What is the sound of one brand clapping?
At $13.5 billion, this brand is ranked 23rd in the world in value by the brand consultancy Interbrand. As a leading global financial services firm, this company has branches all over the world, including the U.S. and even two in Pennsylvania. Its slogan is “The World’s Local Bank.” Yet you’ve probably never heard of them and have no sense of what their brand is all about.
And that’s what makes them so interesting as a branding example.
Take a look at their slogan again, “The World’s Local Bank.” What does it mean to you? For many people it means very little because they are unable to connect it to anything else–a name, a logo, a branch location, even an advertisement. The concept of this brand has little or no meaning to these people because they have been unable to experience it in any way.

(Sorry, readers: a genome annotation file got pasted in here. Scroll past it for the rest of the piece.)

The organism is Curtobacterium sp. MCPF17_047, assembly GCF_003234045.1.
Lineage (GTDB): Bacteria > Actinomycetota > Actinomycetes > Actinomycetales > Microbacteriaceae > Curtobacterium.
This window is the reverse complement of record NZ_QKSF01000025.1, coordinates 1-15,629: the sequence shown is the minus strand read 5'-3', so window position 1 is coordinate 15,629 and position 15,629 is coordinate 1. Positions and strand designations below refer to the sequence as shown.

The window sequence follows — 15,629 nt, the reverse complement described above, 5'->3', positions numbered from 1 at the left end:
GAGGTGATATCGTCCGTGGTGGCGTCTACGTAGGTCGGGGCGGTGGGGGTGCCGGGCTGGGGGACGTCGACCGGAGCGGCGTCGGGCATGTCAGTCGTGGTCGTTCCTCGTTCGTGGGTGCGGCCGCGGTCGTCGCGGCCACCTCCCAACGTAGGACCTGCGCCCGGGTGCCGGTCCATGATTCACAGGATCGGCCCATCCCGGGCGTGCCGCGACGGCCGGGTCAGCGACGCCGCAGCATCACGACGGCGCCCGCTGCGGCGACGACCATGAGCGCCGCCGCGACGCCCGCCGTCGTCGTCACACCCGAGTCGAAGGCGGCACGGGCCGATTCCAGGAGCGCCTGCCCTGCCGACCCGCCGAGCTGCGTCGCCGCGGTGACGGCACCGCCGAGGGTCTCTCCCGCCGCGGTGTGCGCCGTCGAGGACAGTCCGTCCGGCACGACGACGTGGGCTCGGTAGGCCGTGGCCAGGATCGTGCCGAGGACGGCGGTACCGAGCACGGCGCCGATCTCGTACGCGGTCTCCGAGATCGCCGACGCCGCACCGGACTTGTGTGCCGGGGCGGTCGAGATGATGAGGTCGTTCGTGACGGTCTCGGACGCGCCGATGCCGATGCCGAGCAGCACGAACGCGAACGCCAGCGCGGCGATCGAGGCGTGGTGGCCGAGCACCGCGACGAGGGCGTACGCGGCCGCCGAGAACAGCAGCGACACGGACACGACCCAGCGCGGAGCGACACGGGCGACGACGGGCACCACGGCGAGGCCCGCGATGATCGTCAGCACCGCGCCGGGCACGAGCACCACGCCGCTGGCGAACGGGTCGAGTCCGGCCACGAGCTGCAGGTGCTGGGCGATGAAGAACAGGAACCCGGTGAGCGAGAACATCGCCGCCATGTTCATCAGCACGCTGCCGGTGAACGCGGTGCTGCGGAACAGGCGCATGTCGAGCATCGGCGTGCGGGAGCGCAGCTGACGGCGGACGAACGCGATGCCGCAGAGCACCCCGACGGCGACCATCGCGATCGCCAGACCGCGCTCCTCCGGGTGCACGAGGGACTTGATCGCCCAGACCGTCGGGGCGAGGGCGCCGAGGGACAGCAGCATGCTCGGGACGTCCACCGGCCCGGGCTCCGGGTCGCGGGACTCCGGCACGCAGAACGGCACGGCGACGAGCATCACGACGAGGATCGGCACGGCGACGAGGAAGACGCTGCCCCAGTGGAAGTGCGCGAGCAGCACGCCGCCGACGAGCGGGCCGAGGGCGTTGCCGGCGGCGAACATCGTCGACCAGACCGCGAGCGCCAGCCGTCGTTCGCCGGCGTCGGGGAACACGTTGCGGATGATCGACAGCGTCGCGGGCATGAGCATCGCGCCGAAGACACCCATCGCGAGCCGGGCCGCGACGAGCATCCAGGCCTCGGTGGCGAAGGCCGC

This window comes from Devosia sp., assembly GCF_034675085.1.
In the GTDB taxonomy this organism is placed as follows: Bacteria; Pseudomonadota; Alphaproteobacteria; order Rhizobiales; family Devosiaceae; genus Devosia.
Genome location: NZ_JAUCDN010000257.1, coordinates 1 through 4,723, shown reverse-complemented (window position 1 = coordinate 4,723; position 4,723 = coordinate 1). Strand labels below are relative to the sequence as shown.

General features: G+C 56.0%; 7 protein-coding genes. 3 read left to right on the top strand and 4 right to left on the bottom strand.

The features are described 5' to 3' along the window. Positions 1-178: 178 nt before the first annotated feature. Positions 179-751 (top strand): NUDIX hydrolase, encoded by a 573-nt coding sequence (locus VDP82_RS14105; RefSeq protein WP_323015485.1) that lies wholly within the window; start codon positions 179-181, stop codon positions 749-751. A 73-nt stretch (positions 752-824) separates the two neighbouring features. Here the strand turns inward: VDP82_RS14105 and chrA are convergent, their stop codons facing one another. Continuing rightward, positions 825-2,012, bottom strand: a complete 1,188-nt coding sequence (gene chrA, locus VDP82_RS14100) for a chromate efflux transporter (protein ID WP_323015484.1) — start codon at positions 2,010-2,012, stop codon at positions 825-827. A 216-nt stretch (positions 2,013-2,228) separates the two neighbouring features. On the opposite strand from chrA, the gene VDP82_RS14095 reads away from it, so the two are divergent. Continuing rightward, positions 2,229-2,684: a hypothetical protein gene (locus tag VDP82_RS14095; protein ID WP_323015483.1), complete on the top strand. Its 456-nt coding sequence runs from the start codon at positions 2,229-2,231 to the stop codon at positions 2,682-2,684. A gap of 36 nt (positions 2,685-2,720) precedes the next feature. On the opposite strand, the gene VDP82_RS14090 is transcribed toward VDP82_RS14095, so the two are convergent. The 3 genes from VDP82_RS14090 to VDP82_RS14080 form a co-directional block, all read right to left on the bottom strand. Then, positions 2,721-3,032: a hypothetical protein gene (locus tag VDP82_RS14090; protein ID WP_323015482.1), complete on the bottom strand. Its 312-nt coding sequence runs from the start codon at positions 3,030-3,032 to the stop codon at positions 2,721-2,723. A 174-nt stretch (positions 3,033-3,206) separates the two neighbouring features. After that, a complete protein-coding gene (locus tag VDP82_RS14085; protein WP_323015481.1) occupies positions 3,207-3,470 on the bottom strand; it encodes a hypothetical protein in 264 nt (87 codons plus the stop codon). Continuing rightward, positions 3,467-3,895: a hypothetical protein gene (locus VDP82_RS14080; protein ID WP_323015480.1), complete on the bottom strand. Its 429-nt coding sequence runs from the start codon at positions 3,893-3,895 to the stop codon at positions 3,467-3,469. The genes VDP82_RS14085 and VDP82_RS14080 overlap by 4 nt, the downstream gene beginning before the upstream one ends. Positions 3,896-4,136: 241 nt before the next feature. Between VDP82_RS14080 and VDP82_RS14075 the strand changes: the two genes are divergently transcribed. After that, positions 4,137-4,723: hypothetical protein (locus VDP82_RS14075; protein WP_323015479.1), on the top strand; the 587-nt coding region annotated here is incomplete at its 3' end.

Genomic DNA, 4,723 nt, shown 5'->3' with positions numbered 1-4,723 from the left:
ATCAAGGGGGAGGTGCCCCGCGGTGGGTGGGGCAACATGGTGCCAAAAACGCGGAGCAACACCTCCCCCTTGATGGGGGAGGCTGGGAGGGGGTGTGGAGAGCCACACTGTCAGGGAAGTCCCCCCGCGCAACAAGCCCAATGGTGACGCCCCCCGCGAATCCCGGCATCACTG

Ok, the brand is HSBC, based in Britain, a global giant, but with a relatively limited U.S. presence. What we can learn from looking at their brand (or lack thereof) is that brand messages only become meaningful in the larger context of the marketplace and communications. Any slogan or brand message only really achieves relevance when backed up by some kind of proof of the promise. “World’s Local Bank” means little to someone if there is no actual local presence to see or hear about.
Think about this in terms of the claims you make for your brand. Are you claiming to be the best, the fastest, the smartest, the most versatile? Be sure that the message has a solid proof behind it that your audience can truly feel via your typical touch points. And find ways to reinforce those messages and claims as often as possible in your communication and customer contact. HSBC has been able to do that in many markets around the world. But they won’t succeed in this region until the brand has far more relevance and meaning than it does now.